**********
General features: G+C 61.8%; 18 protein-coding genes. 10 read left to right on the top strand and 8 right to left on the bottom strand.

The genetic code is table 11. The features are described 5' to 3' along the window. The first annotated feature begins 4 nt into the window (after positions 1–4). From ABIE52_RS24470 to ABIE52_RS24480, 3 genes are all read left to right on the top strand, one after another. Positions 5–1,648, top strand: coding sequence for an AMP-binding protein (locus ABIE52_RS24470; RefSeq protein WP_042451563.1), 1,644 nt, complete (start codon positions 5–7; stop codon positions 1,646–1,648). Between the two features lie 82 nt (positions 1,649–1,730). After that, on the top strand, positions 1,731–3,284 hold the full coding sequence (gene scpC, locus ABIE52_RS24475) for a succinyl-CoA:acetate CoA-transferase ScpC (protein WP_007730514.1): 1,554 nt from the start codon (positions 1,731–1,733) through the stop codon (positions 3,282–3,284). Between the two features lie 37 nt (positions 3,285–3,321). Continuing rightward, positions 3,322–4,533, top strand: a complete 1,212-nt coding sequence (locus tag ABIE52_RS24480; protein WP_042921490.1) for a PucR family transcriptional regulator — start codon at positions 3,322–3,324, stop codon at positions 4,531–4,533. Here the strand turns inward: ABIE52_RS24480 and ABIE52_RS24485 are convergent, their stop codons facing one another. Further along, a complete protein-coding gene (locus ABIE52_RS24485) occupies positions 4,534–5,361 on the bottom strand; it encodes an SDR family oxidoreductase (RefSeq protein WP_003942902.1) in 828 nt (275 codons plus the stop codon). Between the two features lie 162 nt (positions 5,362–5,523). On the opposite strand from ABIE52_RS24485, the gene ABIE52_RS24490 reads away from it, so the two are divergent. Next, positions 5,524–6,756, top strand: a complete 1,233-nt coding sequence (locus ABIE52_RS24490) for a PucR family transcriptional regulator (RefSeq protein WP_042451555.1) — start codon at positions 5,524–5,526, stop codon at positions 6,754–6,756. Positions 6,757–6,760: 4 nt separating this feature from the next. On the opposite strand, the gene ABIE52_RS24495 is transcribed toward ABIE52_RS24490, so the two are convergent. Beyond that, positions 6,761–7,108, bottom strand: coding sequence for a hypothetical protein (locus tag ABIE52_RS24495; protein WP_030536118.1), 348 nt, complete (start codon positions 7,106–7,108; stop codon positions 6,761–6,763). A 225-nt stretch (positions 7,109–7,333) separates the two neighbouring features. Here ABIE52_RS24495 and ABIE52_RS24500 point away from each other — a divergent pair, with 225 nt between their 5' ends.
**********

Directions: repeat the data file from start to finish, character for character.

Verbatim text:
General features: G+C 61.8%; 18 protein-coding genes. 10 read left to right on the top strand and 8 right to left on the bottom strand.

The genetic code is table 11. The features are described 5' to 3' along the window. The first annotated feature begins 4 nt into the window (after positions 1–4). From ABIE52_RS24470 to ABIE52_RS24480, 3 genes are all read left to right on the top strand, one after another. Positions 5–1,648, top strand: coding sequence for an AMP-binding protein (locus ABIE52_RS24470; RefSeq protein WP_042451563.1), 1,644 nt, complete (start codon positions 5–7; stop codon positions 1,646–1,648). Between the two features lie 82 nt (positions 1,649–1,730). After that, on the top strand, positions 1,731–3,284 hold the full coding sequence (gene scpC, locus ABIE52_RS24475) for a succinyl-CoA:acetate CoA-transferase ScpC (protein WP_007730514.1): 1,554 nt from the start codon (positions 1,731–1,733) through the stop codon (positions 3,282–3,284). Between the two features lie 37 nt (positions 3,285–3,321). Continuing rightward, positions 3,322–4,533, top strand: a complete 1,212-nt coding sequence (locus tag ABIE52_RS24480; protein WP_042921490.1) for a PucR family transcriptional regulator — start codon at positions 3,322–3,324, stop codon at positions 4,531–4,533. Here the strand turns inward: ABIE52_RS24480 and ABIE52_RS24485 are convergent, their stop codons facing one another. Further along, a complete protein-coding gene (locus ABIE52_RS24485) occupies positions 4,534–5,361 on the bottom strand; it encodes an SDR family oxidoreductase (RefSeq protein WP_003942902.1) in 828 nt (275 codons plus the stop codon). Between the two features lie 162 nt (positions 5,362–5,523). On the opposite strand from ABIE52_RS24485, the gene ABIE52_RS24490 reads away from it, so the two are divergent. Next, positions 5,524–6,756, top strand: a complete 1,233-nt coding sequence (locus ABIE52_RS24490) for a PucR family transcriptional regulator (RefSeq protein WP_042451555.1) — start codon at positions 5,524–5,526, stop codon at positions 6,754–6,756. Positions 6,757–6,760: 4 nt separating this feature from the next. On the opposite strand, the gene ABIE52_RS24495 is transcribed toward ABIE52_RS24490, so the two are convergent. Beyond that, positions 6,761–7,108, bottom strand: coding sequence for a hypothetical protein (locus tag ABIE52_RS24495; protein WP_030536118.1), 348 nt, complete (start codon positions 7,106–7,108; stop codon positions 6,761–6,763). A 225-nt stretch (positions 7,109–7,333) separates the two neighbouring features. Here ABIE52_RS24495 and ABIE52_RS24500 point away from each other — a divergent pair, with 225 nt between their 5' ends.